Balanchine's ballet “Seven Deadly Sins,” with Bertolt Brecht and Kurt Weil's libretto and score, was premièred by the New York City Ballet in 1958. Balanchine had created a first version of the work 25 years earlier for the Paris season of the short-lived Les Ballets 1933.
In the Paris production the dual role of Anna — a young woman who ventures on a geographically improbable tour of the United States with a new sin waiting in each city — was taken by Lotte Lenya, Weill's wife, and the dancer Tilly Losch. In 1958 Balanchine made use of the innocent beauty and dramatic talents of the young Allegra Kent, with Lenya again taking the part of the singing alter ego.
More than 40 years later “Seven Deadly Sins” is returning to City Ballet, but it is not a revival of the Balanchine work. The ballet has been choreographed by Lynne Taylor-Corbett.
The New York Times comments:
It's a testament to the fragile life of a dance that, despite the critical success of “Sins” in 1933 and 1958 (“a rare and marvelous piece of theater that nobody should miss,” John Martin wrote of the later production in The New York Times), it faded from the repertory, almost without a trace.
“Perhaps 20 years ago it could have been put back together,” Ms. Kent said in a telephone interview, adding that while she remembered her own part fairly well, there was such a complex series of entrances and exits that she had very little idea what other people had done.
It's astonishing to think that a critically acclaimed work created by Balanchine, Brecht and Weill (with the 1958 translation of the lyrics into English by W. H. Auden and Chester Kalman) could have left so little trace. But circumstances, and lack of routine filming of works at that time, seem to have conspired. Ms. Kent, who never had an understudy for the role, had just had a baby when Balanchine wanted to bring the piece back in the '60s. Later, Lenya wasn't available; nor was Barbra Streisand, whom Ms. Kent said Balanchine considered for her part. The vital transmission of a dance from one generation to another, in rehearsal and through physical memory, was lost.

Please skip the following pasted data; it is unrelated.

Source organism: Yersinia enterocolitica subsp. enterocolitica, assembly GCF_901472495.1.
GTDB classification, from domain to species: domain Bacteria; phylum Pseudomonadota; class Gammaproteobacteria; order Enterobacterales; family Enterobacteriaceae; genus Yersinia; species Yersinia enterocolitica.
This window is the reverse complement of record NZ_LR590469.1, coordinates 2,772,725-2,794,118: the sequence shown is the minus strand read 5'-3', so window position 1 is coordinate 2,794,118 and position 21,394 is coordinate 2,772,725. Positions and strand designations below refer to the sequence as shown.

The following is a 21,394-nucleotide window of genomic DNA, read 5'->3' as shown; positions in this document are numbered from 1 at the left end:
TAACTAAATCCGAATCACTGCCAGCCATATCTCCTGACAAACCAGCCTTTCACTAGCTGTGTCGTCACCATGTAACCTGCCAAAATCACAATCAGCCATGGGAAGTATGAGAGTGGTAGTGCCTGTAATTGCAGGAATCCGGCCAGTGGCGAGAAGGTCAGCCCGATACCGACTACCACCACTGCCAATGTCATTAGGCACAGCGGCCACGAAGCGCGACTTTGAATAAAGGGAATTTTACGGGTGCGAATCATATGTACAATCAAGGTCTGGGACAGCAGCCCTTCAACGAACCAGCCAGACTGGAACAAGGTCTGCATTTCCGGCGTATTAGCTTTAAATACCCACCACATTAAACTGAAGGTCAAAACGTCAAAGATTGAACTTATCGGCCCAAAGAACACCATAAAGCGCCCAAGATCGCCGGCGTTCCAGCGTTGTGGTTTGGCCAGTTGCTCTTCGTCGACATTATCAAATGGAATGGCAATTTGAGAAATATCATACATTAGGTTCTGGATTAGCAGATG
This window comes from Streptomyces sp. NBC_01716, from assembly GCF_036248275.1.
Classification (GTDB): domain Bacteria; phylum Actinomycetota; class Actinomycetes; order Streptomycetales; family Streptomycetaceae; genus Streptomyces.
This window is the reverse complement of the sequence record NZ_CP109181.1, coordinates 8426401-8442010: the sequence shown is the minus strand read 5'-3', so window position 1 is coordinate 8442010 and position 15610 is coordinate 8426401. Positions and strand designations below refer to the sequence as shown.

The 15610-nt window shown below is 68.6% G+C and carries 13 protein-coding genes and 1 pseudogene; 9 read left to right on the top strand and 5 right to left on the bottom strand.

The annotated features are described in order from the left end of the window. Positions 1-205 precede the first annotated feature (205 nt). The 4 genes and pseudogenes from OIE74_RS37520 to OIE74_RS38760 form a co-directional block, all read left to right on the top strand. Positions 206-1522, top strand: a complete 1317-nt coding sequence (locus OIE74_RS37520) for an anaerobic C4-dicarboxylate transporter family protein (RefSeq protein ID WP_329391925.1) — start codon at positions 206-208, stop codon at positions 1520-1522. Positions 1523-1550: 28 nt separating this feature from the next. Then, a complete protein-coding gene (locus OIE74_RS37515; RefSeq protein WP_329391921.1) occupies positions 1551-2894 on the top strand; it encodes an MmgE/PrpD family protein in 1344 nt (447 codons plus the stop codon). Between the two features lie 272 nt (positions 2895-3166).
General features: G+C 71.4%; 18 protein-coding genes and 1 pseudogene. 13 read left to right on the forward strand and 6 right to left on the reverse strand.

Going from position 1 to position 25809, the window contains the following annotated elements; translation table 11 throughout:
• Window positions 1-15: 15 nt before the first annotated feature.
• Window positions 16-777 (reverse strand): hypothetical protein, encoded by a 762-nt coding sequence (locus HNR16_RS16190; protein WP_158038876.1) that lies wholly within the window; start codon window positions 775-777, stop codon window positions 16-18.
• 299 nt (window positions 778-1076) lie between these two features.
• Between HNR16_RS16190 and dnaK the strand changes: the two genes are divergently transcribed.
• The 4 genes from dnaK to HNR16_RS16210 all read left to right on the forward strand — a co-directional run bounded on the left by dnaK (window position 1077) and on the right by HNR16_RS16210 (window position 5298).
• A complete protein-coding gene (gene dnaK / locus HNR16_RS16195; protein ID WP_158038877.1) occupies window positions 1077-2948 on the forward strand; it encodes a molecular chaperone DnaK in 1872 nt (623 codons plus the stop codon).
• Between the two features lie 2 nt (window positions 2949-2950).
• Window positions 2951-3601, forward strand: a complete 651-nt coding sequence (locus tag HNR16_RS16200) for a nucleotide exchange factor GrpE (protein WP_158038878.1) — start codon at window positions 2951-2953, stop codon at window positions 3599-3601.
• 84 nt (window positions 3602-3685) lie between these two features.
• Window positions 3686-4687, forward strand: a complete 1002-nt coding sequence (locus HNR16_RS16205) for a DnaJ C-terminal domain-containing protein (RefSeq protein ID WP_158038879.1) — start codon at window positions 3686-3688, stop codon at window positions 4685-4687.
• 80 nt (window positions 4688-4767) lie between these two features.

There are many varied versions of the ballet by choreographers as diverse as Pina Bausch and Kenneth MacMillan. But Taylor-Corbett wanted to take the ballet back home, to the NYCB and thought that principal Wendy Whelan was ideal casting. It was her idea too to ask Broadway belter Patti LuPone to assume the singing role. LuPone was delighted:
I was really happy that Lynne came to me. Ever since I was very young I've never understood why I wasn't cast in more Brecht-Weill, because I thought I was suited to it. Now it's finally happening. When I was with the Acting Company, we spent summers in Saratoga, and I'd watch Gelsey Kirkland, Suzanne Farrell, Allegra Kent, Peter Martins. And I've been a huge fan of Wendy's for years. It's divine for me to be able to sing this with New York City Ballet now.”
Photo: Patti LuPone and Wendy Whelan by Paul Kolnik
Graham Spicer is a writer, director and photographer in Milan, blogging (under the name ‘Gramilano') about dance, opera, music and photography for people “who are a bit like me and like some of the things I like”. He was a regular columnist for Opera Now magazine and wrote for the BBC until transferring to Italy.
His scribblings have appeared in various publications from Woman's Weekly to Gay Times, and he wrote the ‘Danza in Italia' column for Dancing Times magazine.